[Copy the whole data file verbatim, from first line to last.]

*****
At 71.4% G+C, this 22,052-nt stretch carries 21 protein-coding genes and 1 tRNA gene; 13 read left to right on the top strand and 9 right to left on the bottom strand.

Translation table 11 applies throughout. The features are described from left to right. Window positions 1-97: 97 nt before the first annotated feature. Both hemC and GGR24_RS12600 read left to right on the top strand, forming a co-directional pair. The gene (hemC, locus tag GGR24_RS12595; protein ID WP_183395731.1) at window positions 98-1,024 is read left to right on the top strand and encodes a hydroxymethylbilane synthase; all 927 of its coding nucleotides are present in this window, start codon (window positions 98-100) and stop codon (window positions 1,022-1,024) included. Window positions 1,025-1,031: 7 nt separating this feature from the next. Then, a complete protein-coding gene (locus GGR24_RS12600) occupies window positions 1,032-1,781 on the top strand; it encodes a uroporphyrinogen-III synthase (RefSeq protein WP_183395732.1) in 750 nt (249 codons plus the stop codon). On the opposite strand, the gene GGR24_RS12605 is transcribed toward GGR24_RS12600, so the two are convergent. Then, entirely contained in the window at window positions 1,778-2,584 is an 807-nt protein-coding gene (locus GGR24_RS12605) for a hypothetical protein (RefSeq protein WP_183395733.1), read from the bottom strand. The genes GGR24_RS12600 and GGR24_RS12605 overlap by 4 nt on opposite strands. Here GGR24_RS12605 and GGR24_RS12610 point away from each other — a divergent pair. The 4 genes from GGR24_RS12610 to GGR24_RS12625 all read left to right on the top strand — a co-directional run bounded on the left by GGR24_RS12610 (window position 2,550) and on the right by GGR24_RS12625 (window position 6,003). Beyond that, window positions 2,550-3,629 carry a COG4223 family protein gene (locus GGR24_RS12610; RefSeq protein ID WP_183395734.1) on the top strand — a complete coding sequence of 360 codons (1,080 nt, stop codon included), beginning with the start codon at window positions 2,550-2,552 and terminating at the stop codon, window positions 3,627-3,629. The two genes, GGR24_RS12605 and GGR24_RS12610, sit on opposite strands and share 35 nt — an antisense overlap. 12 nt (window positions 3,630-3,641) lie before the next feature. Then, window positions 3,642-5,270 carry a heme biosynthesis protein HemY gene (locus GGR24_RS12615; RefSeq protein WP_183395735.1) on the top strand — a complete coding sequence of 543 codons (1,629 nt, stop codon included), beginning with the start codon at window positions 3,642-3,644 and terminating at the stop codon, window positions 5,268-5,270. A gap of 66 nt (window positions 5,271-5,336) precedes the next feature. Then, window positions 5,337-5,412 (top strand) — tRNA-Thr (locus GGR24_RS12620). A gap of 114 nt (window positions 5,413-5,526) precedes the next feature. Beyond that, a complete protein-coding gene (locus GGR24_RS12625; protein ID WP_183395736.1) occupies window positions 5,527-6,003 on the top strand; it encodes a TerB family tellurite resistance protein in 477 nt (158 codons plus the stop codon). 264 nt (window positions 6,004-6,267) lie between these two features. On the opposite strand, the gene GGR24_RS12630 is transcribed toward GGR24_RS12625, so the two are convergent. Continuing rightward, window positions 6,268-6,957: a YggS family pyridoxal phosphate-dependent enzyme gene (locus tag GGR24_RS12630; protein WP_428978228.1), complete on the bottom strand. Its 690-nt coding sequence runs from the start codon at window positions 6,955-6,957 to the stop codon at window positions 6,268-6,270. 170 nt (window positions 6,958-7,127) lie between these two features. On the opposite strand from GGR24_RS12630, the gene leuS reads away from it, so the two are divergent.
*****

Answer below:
At 71.4% G+C, this 22,052-nt stretch carries 21 protein-coding genes and 1 tRNA gene; 13 read left to right on the top strand and 9 right to left on the bottom strand.

Translation table 11 applies throughout. The features are described from left to right. Window positions 1-97: 97 nt before the first annotated feature. Both hemC and GGR24_RS12600 read left to right on the top strand, forming a co-directional pair. The gene (hemC, locus tag GGR24_RS12595; protein ID WP_183395731.1) at window positions 98-1,024 is read left to right on the top strand and encodes a hydroxymethylbilane synthase; all 927 of its coding nucleotides are present in this window, start codon (window positions 98-100) and stop codon (window positions 1,022-1,024) included. Window positions 1,025-1,031: 7 nt separating this feature from the next. Then, a complete protein-coding gene (locus GGR24_RS12600) occupies window positions 1,032-1,781 on the top strand; it encodes a uroporphyrinogen-III synthase (RefSeq protein WP_183395732.1) in 750 nt (249 codons plus the stop codon). On the opposite strand, the gene GGR24_RS12605 is transcribed toward GGR24_RS12600, so the two are convergent. Then, entirely contained in the window at window positions 1,778-2,584 is an 807-nt protein-coding gene (locus GGR24_RS12605) for a hypothetical protein (RefSeq protein WP_183395733.1), read from the bottom strand. The genes GGR24_RS12600 and GGR24_RS12605 overlap by 4 nt on opposite strands. Here GGR24_RS12605 and GGR24_RS12610 point away from each other — a divergent pair. The 4 genes from GGR24_RS12610 to GGR24_RS12625 all read left to right on the top strand — a co-directional run bounded on the left by GGR24_RS12610 (window position 2,550) and on the right by GGR24_RS12625 (window position 6,003). Beyond that, window positions 2,550-3,629 carry a COG4223 family protein gene (locus GGR24_RS12610; RefSeq protein ID WP_183395734.1) on the top strand — a complete coding sequence of 360 codons (1,080 nt, stop codon included), beginning with the start codon at window positions 2,550-2,552 and terminating at the stop codon, window positions 3,627-3,629. The two genes, GGR24_RS12605 and GGR24_RS12610, sit on opposite strands and share 35 nt — an antisense overlap. 12 nt (window positions 3,630-3,641) lie before the next feature. Then, window positions 3,642-5,270 carry a heme biosynthesis protein HemY gene (locus GGR24_RS12615; RefSeq protein WP_183395735.1) on the top strand — a complete coding sequence of 543 codons (1,629 nt, stop codon included), beginning with the start codon at window positions 3,642-3,644 and terminating at the stop codon, window positions 5,268-5,270. A gap of 66 nt (window positions 5,271-5,336) precedes the next feature. Then, window positions 5,337-5,412 (top strand) — tRNA-Thr (locus GGR24_RS12620). A gap of 114 nt (window positions 5,413-5,526) precedes the next feature. Beyond that, a complete protein-coding gene (locus GGR24_RS12625; protein ID WP_183395736.1) occupies window positions 5,527-6,003 on the top strand; it encodes a TerB family tellurite resistance protein in 477 nt (158 codons plus the stop codon). 264 nt (window positions 6,004-6,267) lie between these two features. On the opposite strand, the gene GGR24_RS12630 is transcribed toward GGR24_RS12625, so the two are convergent. Continuing rightward, window positions 6,268-6,957: a YggS family pyridoxal phosphate-dependent enzyme gene (locus tag GGR24_RS12630; protein WP_428978228.1), complete on the bottom strand. Its 690-nt coding sequence runs from the start codon at window positions 6,955-6,957 to the stop codon at window positions 6,268-6,270. 170 nt (window positions 6,958-7,127) lie between these two features. On the opposite strand from GGR24_RS12630, the gene leuS reads away from it, so the two are divergent.